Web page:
2019 Nissan Leaf Assessment: Fast Drive

2019 Nissan Leaf Assessment: Fast Drive

You’ve decided you want to buy an electric vehicle, and the 2019 Nissan Leaf has positioned itself as the smartest, most affordable option on your shopping list. Tesla product is simply too expensive – or, ahem, unavailable – and the BMW i3 is just that little bit too far beyond what you possibly can justify.

This preliminary, transient native drive isn’t about assessing the Nissan Leaf against its non-electrical competitors. Think Hyundai i30, Toyota Corolla, Mazda 3 or Volkswagen Golf. You’ve already decided you want to buy and drive an electric vehicle, so comparing it to conventional hatches just isn’t relevant.

Fairly, this test will deal with – if the pricing lands the place we think it's going to – whether or not the Nissan Leaf 2014 Leaf is still probably the most compelling option in a section that may get somewhat crowded pretty quickly. The Leaf was at all times the frontrunner; it’s straightforward to overlook that. Can it retain its place at the head of the real-world queue?

While the typical punter can’t hope to simply afford Tesla’s present offering, the BMW i3 is, however, closer to the price more folks can justify forking out for a day by day driver. The entry-level i3 electric-solely model starts from $sixty eight,seven hundred and steps as much as $sixty nine,900 for the i3s. Therefore, if the Leaf can sit around that essential $50K barrier, it’s a compelling value point for the typical buyer.

There’s a complete different argument to be had about how we generate our energy, and whether it's actually green to personal an electric vehicle in Australia in 2018. You may, nevertheless, opt for solar power, build sufficient storage into your property system and manage your electrical energy use carefully to minimise the impact on the grid. And when you’ve determined you positively want an electrical automotive, the perceived reliability and quality that include the Nissan badge are price something before you even start.

First up for me, there’s the Leaf’s styling. Or lack of the usual quirkiness, more to the point. Electric vehicles have typically had a bent to look a bit bizarre, edgy or sharp for no reason aside from they are electric. The Leaf, not so much. It appears to be like just about precisely the way you’d expect a small Nissan hatch to look.

It’s a transparent benefit to my method of thinking that the Leaf doesn’t appear to be some strange twiglet with wheels. You could argue that the Leaf might look more futuristic in case you needed to take the contrary view, but I just like the comparatively normal styling and I think it's going to broaden the appeal. Just because you’re an early adopter doesn’t essentially imply you wish to seem like one.

Nissan additionally claims a huge 400km battery range for the new Leaf. We’ll test the accuracy of that assertion when we get a Leaf within the CarAdvice garage for a full week of testing, but on face worth, with the typical commute being less than 50km return, most Aussies can have more than enough range in the Leaf.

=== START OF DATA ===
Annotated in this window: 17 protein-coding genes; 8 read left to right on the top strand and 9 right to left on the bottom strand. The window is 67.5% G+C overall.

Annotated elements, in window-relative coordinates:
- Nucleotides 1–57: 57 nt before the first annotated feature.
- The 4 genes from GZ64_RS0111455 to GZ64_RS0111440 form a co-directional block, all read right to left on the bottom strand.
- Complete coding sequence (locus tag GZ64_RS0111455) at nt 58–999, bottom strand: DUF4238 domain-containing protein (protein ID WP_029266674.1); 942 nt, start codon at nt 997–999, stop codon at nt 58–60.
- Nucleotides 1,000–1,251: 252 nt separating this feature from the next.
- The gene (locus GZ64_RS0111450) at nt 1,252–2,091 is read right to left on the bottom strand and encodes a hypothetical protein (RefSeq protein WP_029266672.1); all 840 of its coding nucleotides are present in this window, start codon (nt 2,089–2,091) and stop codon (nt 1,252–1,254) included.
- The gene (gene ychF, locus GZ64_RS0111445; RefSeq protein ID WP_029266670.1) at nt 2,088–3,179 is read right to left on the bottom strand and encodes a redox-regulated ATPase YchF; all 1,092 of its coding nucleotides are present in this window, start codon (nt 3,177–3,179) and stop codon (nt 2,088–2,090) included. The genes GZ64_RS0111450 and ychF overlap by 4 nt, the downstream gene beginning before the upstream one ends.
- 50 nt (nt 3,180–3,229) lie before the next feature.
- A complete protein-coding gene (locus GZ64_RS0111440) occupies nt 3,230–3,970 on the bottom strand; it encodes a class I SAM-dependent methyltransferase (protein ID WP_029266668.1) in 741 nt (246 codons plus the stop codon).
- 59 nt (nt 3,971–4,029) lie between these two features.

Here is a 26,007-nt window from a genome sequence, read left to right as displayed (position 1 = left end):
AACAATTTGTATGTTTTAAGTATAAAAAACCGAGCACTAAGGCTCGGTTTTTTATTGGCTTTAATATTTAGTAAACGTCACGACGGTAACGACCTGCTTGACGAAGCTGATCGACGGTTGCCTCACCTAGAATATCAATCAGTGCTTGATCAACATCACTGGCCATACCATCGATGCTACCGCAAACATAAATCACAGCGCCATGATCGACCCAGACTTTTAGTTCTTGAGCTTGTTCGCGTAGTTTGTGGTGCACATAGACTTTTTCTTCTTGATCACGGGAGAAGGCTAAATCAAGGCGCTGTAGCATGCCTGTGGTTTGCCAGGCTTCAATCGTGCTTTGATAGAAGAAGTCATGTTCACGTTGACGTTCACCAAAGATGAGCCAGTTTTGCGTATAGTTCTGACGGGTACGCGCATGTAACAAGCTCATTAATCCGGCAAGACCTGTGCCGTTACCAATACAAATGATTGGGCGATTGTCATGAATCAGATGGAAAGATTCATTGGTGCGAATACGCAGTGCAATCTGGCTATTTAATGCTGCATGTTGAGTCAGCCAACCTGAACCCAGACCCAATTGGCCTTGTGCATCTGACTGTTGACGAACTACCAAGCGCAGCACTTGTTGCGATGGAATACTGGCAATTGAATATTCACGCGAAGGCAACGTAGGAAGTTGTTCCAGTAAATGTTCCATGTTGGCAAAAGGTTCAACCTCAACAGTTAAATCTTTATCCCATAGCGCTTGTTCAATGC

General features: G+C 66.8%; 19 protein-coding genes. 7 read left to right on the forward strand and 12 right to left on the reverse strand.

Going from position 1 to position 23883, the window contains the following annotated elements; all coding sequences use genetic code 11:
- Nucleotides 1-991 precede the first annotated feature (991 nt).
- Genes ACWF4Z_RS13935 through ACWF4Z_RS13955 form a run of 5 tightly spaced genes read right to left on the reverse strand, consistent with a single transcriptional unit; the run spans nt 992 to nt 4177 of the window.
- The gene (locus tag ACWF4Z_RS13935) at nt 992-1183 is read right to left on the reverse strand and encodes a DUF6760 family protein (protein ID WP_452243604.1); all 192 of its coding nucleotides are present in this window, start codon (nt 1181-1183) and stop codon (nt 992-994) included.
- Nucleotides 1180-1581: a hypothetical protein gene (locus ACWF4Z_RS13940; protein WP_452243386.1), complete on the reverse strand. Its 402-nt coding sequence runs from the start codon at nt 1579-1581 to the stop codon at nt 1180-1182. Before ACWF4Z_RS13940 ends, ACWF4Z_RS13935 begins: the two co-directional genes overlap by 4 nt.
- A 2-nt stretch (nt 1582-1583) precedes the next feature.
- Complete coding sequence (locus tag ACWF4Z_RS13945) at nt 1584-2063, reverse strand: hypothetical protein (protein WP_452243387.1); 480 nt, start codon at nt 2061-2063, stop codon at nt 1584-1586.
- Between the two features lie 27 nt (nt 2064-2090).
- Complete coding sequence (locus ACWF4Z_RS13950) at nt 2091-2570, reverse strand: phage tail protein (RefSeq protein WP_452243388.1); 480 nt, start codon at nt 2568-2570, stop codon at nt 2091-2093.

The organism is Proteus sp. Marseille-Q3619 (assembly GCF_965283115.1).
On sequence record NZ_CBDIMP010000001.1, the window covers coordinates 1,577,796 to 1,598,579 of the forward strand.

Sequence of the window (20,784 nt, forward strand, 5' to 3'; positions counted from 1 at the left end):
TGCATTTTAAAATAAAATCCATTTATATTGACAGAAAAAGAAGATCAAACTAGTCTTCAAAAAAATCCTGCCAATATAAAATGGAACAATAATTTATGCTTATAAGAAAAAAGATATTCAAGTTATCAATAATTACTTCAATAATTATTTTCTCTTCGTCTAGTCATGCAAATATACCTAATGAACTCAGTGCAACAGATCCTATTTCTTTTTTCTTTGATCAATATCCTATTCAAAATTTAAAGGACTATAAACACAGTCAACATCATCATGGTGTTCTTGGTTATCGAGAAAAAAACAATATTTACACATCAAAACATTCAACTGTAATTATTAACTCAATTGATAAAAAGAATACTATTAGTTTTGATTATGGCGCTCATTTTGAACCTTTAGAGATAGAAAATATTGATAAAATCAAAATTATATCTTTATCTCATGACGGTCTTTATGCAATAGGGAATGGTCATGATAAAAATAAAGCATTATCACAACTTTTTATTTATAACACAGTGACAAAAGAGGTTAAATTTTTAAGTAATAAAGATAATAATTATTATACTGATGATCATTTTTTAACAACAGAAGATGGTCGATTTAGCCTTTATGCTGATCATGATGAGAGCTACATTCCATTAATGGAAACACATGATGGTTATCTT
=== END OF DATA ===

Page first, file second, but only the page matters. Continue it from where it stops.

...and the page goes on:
(NOTE: The above determine of 400km was based mostly on preliminary details drawn from the Japanese unveiling of the new Leaf. Nissan has now confirmed the native range, primarily based on the new WLTP testing system, will probably be 270 kilometres. In our view, this range will get most city families via a few days of unplugged motoring

The Leaf will recharge overnight at dwelling from just about zero too, with the included pack. Use a fast charger like we did at the NRMA head office in Homebush, approximately 20km outside the Sydney CBD, and you’ll get to 80 per cent capacity in forty minutes – just sufficient time to have a coffee and check some emails.

Weighing in at 1500kg, the Leaf is somewhere within the range of 200–300kg heavier than a petroleum-powered hatch of the identical section size, however with 320Nm available from zero, it’s spritely enough. There’s 110kW on offer as well, and 0–100km/h comes up in eight seconds so it’s not lightning quick, however it’s more than snappy sufficient to satisfy urban dwellers. There’s little question the immediacy that we’ve come to count on from electric vehicles is there.

The Leaf does begin to plateau out somewhere between 60 and 80km/h, however I ran it up to 100km/h on the motorway and it sat there effortlessly. Up to 60km/h, acceleration is really effortless and linear. And silent, of course, which brings its own new tech-centered sensation. Single-velocity gearing is something you’ll must get used to. It’s a strange sensation initially, but like the texture of the brake pedal, it should rapidly become second nature.

With regards to the brake pedal and the feel of similar, Nissan is keen to advertise the intelligent ‘e-Pedal’ system. It’s activated through a change on the console, so you can use the brakes as normal for those who choose, but I quickly grew to become consolationable with e-Pedal activated. It delivers energy recuperation and deceleration as soon as you lift off the throttle too, bringing the automobile to a cease without utilizing the brake. It solely took two corners for me to work the system out and not want the brake at metropolis speeds.
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